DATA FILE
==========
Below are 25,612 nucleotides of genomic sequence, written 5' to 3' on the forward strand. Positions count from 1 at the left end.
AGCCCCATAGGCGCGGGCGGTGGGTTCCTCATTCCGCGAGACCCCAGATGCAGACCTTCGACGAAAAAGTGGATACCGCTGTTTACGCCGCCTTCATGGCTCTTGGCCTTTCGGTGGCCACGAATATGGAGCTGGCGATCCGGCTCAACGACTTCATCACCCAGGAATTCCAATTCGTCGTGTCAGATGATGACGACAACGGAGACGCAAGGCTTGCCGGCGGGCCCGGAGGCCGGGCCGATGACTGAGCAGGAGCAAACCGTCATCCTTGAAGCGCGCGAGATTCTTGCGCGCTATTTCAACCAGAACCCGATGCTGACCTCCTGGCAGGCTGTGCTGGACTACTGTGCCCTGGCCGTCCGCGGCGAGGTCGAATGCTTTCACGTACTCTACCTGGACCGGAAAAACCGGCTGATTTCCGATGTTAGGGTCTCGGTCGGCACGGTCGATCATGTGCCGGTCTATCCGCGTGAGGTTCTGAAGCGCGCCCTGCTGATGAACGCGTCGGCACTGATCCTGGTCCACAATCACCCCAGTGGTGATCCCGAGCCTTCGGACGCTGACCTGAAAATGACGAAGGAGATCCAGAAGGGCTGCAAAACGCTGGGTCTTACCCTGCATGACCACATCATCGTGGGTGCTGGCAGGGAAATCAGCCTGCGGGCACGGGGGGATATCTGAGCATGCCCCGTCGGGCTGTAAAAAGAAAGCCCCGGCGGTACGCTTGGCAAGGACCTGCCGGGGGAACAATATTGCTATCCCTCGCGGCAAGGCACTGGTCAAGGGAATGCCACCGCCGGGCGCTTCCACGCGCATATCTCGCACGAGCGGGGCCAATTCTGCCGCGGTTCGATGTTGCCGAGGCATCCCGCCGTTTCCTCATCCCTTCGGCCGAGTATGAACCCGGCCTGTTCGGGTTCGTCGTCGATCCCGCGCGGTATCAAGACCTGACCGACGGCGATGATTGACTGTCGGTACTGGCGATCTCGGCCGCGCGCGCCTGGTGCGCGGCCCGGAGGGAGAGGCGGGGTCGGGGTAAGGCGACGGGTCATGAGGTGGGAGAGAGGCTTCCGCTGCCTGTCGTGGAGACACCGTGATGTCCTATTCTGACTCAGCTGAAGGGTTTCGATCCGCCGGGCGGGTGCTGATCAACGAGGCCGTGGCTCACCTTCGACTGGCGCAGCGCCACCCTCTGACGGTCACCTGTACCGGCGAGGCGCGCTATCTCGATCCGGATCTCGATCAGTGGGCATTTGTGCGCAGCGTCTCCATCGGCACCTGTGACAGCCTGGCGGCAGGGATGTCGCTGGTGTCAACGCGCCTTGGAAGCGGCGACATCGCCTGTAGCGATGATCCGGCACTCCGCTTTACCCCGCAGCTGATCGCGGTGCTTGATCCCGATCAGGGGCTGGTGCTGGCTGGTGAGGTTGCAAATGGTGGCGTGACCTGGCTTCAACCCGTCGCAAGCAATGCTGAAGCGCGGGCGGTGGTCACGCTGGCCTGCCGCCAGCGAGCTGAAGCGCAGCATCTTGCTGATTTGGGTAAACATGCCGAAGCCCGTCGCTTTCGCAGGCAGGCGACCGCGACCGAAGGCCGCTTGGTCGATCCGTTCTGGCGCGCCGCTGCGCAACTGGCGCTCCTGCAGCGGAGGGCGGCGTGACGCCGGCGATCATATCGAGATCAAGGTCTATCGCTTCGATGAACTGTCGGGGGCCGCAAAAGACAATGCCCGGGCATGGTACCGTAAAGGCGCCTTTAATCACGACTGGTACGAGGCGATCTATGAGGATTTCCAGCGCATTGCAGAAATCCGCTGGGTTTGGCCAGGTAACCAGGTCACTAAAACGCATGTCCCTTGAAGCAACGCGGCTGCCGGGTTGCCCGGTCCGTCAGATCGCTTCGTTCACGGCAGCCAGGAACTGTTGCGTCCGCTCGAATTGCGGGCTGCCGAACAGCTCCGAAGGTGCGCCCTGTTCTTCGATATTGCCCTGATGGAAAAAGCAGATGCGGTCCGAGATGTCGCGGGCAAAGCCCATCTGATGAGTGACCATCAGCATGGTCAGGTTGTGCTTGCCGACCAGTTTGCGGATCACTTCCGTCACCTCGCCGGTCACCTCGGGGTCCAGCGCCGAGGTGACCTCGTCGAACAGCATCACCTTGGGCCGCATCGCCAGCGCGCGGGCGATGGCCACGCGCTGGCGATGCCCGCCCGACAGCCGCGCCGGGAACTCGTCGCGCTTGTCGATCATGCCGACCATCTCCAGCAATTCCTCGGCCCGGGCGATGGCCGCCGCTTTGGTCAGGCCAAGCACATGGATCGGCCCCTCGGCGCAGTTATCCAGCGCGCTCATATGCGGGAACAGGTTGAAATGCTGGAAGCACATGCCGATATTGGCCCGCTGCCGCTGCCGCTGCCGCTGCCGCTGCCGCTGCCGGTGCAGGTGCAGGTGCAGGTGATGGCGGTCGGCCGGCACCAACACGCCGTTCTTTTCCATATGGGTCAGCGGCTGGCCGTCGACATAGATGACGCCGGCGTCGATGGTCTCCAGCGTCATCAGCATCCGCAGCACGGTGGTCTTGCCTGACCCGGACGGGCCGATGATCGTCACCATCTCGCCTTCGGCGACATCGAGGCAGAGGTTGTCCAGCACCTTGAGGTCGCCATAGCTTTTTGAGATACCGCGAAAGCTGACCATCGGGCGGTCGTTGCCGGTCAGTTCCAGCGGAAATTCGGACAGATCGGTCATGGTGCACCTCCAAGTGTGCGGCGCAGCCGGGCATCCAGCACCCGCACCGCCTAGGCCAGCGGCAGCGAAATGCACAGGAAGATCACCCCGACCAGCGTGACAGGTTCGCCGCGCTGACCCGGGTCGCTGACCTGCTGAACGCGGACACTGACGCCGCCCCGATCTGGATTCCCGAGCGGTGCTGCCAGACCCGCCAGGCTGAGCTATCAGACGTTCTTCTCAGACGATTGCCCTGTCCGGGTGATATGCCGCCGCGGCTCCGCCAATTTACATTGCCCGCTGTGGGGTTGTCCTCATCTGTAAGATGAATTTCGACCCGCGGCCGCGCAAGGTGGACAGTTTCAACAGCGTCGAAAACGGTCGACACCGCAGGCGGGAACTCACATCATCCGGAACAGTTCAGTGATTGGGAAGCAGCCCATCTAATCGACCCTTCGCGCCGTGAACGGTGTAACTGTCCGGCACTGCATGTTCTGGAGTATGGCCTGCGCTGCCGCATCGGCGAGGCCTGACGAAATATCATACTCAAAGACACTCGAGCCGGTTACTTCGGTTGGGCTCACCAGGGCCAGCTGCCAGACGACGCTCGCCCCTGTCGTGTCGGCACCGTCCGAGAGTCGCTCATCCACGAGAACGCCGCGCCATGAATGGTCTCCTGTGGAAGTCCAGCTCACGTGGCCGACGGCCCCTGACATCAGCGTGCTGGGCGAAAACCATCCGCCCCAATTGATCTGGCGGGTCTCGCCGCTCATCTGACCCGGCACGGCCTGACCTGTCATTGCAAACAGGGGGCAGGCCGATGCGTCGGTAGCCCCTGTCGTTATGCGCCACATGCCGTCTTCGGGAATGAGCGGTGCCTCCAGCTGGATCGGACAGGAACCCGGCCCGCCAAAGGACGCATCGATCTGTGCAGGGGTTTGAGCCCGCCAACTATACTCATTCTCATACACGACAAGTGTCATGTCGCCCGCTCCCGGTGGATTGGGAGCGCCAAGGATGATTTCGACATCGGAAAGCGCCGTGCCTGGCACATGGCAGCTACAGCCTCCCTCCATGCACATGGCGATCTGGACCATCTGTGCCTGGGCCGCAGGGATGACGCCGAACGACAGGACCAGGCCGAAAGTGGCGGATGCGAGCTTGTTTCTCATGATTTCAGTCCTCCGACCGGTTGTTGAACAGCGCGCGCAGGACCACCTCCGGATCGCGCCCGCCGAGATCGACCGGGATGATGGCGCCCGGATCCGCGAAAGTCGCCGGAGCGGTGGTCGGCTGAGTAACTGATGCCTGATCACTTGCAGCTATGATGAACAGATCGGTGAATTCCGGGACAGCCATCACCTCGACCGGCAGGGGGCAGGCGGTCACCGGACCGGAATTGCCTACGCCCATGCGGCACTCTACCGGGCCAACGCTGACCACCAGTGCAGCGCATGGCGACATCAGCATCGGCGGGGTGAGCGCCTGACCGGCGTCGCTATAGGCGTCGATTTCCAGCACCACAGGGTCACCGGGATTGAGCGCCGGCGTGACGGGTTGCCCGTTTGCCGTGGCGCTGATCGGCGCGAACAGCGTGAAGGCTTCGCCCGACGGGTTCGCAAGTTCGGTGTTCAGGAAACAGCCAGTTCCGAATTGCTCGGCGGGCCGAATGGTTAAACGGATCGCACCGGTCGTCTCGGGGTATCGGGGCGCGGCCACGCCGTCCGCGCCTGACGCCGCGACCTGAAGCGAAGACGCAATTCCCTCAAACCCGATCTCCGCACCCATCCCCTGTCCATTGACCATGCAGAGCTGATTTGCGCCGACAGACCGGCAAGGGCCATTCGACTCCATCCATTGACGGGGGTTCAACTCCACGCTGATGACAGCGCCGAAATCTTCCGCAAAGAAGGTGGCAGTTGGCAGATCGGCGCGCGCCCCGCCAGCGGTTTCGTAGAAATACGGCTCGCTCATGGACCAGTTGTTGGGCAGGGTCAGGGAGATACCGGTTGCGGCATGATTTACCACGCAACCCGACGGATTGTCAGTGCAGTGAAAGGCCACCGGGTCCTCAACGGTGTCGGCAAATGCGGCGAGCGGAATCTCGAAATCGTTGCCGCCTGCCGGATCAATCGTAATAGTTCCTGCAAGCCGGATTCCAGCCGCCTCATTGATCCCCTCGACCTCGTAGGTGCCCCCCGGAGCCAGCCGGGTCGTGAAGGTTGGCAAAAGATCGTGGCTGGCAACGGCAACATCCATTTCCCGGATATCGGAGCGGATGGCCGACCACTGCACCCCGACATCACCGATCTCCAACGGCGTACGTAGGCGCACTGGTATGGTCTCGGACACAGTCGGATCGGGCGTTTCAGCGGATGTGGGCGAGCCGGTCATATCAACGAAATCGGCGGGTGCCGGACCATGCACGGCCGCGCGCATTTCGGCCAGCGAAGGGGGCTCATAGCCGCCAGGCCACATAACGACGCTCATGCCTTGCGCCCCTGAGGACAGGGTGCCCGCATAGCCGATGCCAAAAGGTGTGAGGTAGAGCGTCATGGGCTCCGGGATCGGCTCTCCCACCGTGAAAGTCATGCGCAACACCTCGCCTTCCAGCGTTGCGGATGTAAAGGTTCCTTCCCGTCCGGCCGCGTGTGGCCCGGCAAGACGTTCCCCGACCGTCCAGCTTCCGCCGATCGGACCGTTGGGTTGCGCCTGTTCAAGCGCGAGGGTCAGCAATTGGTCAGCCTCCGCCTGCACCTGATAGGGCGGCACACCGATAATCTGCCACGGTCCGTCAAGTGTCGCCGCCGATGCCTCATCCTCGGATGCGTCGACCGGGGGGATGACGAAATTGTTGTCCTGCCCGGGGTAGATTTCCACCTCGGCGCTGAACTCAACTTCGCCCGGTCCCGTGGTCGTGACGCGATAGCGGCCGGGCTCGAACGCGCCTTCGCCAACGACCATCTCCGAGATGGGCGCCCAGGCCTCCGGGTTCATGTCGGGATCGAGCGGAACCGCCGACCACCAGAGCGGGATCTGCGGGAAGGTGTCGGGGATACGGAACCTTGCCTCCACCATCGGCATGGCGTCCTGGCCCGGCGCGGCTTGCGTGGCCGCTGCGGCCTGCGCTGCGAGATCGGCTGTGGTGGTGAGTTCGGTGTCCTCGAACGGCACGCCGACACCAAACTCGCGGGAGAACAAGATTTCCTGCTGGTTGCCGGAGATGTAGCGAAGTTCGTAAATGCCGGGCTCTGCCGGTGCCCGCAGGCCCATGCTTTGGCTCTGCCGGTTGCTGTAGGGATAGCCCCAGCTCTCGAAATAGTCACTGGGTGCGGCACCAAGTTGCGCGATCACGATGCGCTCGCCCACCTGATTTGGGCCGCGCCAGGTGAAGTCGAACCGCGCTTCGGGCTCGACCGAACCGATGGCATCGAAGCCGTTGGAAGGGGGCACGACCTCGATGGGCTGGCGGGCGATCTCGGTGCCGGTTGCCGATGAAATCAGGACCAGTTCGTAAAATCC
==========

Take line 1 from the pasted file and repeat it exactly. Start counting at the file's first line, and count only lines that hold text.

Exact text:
Below are 25,612 nucleotides of genomic sequence, written 5' to 3' on the forward strand. Positions count from 1 at the left end.